Hello Sewcialists! When Charlotte approached me to write a post for Denim Month–after my knees stopped knocking–I was very excited!
Denim is pretty much my daily wardrobe. I tend to be a bit of a bull in a china shop, plowing through daily activities so I can get to the fun stuff: sewing. So I require sturdiness and ease in laundering from my clothes.
We recently acquired a puppy named Vinnie, through no fault of my own. Vinnie and I go on several walks a day. I wanted a jacket with ease of movement. But since we are out in the boondocks, it needed to be lined because it’s almost always windy.
When Closet Case Patterns released the Sienna Maker Jacket I was bogged down in holiday sewing, so I put this at the top of my “to sew” list after the first of the year.
Drafting a lining for an unlined jacket is actually not very complicated. I have done this before using information gleaned from an old Sewing With Nancy episode and a Threads magazine online article.
After picking some Cone Mills denim for the outer jacket and Robert Kaufman Mammoth Flannel for the lining, I was ready to make a perfectly useful and wearable jacket.
When sewing with denim, I like to serge the edges to finish them because the twill weave of denim wants to fray. My denim garments get a lot of wear and I’m not careful with them. Serging helps avoid fraying and strings dangling inside a garment. It is less of an issue in a lined garment since no edges are exposed, but I opted for “better safe than sorry.” If you don’t have a serger or overlocker, you can flat-fell the seams or finish them on a conventional machine.
Because I prefer to fuse interfacing to the sides that won’t show, I trim the lapel interfacing on the roll line. This triangle of interfacing is fused to the front of the jacket while the rest of the interfacing is applied to the lapel facing. Facings, of course, are in the fabric of the outer shell rather than lining.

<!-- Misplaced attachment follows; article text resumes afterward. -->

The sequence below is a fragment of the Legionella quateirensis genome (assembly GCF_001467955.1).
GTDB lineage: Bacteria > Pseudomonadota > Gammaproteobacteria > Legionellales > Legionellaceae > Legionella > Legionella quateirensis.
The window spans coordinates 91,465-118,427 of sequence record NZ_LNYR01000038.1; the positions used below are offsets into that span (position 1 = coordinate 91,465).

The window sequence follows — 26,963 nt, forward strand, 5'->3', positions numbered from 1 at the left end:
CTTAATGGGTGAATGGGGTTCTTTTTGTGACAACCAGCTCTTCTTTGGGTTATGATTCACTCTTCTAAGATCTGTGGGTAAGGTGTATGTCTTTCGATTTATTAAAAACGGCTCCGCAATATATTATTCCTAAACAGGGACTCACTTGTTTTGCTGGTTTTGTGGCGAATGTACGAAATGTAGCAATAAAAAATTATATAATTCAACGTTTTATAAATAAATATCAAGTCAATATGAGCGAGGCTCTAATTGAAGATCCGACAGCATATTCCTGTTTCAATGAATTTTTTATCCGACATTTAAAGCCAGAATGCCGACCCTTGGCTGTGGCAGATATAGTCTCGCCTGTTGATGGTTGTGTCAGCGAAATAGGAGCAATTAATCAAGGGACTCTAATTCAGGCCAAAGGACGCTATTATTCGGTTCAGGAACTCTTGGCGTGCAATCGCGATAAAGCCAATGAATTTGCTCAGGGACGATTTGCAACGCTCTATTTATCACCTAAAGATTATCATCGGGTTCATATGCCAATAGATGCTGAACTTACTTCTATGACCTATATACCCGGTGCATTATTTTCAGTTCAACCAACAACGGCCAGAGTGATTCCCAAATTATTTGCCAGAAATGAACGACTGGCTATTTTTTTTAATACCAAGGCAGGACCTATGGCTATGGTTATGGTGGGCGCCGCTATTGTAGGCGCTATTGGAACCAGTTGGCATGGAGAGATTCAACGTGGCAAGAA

Usually with a bagged lining, the lining and outer shell are only attached at the hems and where the facing and outer jacket are joined. With the Sienna Maker Jacket, I ended up deciding to treat the two layers as one for the belt vent facing. The left image shows the marking for the placement on the outside and the finished vent on the right.
One side seam of the lining is merely basted, then opened up to pull the shell through this opening to hem the sleeves.
The only “tricky” part of lining a jacket is hemming the sleeves, at least for me. I got the first sleeve right on the first try. But on the second sleeve, I kept doubting and getting confused. I pulled the sleeve right side out and pinned it three times before sewing. I think that’s normal…or at least I hope so!
Thank goodness for easy-care denim! On this jacket’s first outing, our rambunctious pup got muddy footprints on the front. But it cleaned up fine!
I’m Liz, @elruuska, and you can find me on Instagram where I share my sewing, knitting, and family adventures.